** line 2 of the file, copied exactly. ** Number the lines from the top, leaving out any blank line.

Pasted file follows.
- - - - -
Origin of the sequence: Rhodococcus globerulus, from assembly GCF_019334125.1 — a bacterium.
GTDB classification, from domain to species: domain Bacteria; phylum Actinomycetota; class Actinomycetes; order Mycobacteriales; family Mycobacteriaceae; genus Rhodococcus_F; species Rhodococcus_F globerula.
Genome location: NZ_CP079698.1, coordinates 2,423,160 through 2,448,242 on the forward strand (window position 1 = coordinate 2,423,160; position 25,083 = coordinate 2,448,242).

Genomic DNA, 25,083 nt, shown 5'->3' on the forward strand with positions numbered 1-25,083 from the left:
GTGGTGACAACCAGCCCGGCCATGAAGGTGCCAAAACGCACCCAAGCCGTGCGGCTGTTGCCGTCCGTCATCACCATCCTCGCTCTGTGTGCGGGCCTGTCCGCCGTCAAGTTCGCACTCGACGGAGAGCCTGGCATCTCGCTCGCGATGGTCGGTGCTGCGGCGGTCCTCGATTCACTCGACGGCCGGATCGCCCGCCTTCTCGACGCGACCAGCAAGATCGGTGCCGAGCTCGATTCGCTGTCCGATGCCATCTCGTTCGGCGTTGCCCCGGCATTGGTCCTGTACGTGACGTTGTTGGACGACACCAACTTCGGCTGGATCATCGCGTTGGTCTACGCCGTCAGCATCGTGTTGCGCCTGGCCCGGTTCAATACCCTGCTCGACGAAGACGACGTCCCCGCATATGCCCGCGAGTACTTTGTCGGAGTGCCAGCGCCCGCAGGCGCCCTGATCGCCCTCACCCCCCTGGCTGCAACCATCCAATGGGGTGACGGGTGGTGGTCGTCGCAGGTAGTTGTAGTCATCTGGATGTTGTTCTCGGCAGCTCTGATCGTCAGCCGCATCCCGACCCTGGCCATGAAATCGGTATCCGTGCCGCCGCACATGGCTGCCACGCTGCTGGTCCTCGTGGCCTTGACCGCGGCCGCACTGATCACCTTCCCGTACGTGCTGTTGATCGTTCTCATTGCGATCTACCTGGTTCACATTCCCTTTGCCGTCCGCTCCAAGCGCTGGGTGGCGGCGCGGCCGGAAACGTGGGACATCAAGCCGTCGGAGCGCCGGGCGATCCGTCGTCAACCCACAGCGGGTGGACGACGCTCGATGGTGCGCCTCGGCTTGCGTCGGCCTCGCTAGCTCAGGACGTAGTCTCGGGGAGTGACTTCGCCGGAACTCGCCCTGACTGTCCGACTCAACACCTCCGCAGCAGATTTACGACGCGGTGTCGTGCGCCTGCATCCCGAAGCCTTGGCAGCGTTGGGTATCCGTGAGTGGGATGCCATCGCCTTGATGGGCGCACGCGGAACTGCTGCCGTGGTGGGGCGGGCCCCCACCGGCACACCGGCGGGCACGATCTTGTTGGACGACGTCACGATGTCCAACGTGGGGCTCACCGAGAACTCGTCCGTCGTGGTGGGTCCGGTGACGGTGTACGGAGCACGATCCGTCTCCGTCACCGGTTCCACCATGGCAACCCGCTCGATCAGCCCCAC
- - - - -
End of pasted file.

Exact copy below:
GTDB classification, from domain to species: domain Bacteria; phylum Actinomycetota; class Actinomycetes; order Mycobacteriales; family Mycobacteriaceae; genus Rhodococcus_F; species Rhodococcus_F globerula.